Higher Education Commission (HEC) in current budget. Additionally,
there is an allocation of Rs 44 billion for development schemes of HEC under PSDP, which is 67% higher than the previous financial year. this is a proof of our commitment to our youth. We are persuading provinces that in the coming years, they should assume more responsibility for higher education. Agriculture is the backbone of our country’s economy. Along with other measures, we have allocated Rs 21 billion to increase crop yield and uplift of livestock sector. An amount of Rs 24 billion has been allocated to provide betterhealth services to people, control and eradicate viral diseases, provision of medical equipment’s, vaccination and enhancement in the capacity of health establishment. The Economic Survey is an annual report card of the economy, which is presented a day before the budget and examines the performance of each and every sector and then suggests future moves.
Now we come to The Economic Survey that was de-linked from the Budget in 1964 and unveiled in advance in order to provide a context of the latter.The theme for Economic Survey 2021 is “Saving Lives and Livelihoods”. Presenting the highlights of the survey for the year 2021. In FY 2021, the economic contraction is projected at 7.7%. With the farm sector being the silver lining, the GDP growth is estimated at 11% in the financial year 2022.For FY22, provisional GDP growth has been estimated at 5.97%.
The agriculture sector posted growth of 4.4% mainly due to 6.6% growth in crops and 3.3% growth in livestock.
The industrial sector recorded a growth of 7.2% in FY22 compared to 7.8% growth in FY21.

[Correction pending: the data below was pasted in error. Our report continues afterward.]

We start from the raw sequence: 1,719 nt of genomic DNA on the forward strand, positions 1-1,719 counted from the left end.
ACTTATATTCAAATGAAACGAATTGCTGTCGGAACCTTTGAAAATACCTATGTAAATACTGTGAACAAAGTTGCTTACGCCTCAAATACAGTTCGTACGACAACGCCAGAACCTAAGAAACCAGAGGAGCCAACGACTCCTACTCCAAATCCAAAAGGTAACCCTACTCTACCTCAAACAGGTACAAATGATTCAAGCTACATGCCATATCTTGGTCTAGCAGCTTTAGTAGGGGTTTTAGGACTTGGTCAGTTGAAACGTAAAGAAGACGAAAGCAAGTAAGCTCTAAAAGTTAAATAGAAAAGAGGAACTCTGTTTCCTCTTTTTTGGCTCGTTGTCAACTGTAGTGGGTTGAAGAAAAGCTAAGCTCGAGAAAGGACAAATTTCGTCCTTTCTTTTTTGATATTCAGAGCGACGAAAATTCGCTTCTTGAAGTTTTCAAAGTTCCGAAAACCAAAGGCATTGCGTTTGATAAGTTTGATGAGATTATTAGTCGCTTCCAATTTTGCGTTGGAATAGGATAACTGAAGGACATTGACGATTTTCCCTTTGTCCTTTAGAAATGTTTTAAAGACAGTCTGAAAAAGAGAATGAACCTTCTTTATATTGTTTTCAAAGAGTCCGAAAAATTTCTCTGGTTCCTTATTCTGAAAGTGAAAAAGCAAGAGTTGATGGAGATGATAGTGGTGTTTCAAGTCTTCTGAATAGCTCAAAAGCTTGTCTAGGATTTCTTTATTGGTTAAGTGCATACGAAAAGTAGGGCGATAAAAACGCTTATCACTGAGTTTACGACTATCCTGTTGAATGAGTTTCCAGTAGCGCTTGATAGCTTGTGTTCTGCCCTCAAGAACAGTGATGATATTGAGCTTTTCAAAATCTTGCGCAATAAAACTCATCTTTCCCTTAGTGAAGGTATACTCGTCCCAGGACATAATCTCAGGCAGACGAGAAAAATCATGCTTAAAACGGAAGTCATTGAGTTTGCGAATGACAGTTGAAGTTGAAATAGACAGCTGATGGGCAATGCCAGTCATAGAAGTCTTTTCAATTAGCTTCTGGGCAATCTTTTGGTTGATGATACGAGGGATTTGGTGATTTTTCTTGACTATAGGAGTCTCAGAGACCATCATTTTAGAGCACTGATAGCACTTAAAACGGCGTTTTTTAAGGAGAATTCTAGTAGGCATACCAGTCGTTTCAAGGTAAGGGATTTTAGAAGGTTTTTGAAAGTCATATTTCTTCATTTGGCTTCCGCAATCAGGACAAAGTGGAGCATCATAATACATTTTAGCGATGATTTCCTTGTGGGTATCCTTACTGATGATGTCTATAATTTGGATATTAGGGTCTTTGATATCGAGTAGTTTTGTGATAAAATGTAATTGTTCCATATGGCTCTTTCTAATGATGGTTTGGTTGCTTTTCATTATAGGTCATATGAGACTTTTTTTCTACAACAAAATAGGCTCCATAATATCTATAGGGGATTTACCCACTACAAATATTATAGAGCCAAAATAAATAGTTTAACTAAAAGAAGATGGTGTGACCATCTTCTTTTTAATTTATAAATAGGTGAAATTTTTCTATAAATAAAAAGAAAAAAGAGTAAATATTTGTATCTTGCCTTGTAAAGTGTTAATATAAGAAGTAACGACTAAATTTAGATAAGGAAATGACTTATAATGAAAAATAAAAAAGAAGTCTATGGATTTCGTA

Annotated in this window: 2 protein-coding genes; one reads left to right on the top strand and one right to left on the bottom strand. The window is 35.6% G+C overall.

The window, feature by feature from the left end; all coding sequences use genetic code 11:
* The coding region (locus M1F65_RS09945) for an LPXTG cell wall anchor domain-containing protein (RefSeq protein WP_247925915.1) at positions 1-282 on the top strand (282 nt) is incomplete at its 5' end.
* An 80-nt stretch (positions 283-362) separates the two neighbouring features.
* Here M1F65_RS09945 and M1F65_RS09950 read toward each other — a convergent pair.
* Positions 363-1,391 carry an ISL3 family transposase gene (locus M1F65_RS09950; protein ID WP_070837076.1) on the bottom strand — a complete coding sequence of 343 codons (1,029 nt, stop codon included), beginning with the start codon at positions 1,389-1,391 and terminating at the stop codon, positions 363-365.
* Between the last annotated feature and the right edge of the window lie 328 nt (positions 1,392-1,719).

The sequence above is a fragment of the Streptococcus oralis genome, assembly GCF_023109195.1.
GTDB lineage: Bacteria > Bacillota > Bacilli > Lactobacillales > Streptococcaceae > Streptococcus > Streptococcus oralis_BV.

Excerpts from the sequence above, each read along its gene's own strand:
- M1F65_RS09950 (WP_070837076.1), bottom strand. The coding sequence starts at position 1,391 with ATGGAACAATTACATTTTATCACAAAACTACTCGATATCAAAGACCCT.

The services sector grew by 6.19% during the outgoing fiscal year.
LSM (July-March FY22) posted a growth of 10.4% (4.2% last year).
Exports (July-May FY22) increased by 27.8% to $ 28.8 billion ($22.6 billion last year).
Imports (July-May FY22) grew by 44.3% to $72.2 billion ($50 billion last year).
The trade deficit (July-May FY22) increased to $43.3 billion (a deficit of $27.4 billion last year).
Remittances (July-April FY22) increased by 7.6% to $26.1 billion ($24.3 billion last year).
FDI (July-April FY22) decreased by 1.6 % to $1455.6 million ($1480 million last year).
The current account deficit (Jul-Apr FY22), stood at $13.8 billion ($0.5 billion last year).
Total liquid foreign reserves exchange reserves as of June 2, 2022 held by the country stood at $15.2 billion ($23.2 billion last year).
Meanwhile, reserves held by the State Bank of Pakistan (SBP) held $9.3 billion ($16 billion last year), and commercial banks $6 billion ($7.2 billion last year).
Inflation based on the consumer price index (Jul-May FY22) was recorded at 11.3% (8.8% last year).
Federal Board of Revenue (FBR) tax collection (Jul-May FY22) grew by 28.4% to Rs5348.2 billion (Rs4164.3 billion last year).
The fiscal deficit (July-April FY22) was recorded at 4.9% of GDP (Rs3,275 billion) against 3.6% of GDP (Rs2,020 billion last year).
The primary balance (Jul-April FY22) posted a deficit of Rs890 billion (a surplus of Rs159 billion last year).
Private sector credit increased to Rs1,312.9 billion from July 1 to April 29, FY22 against Rs454.4 billion last year.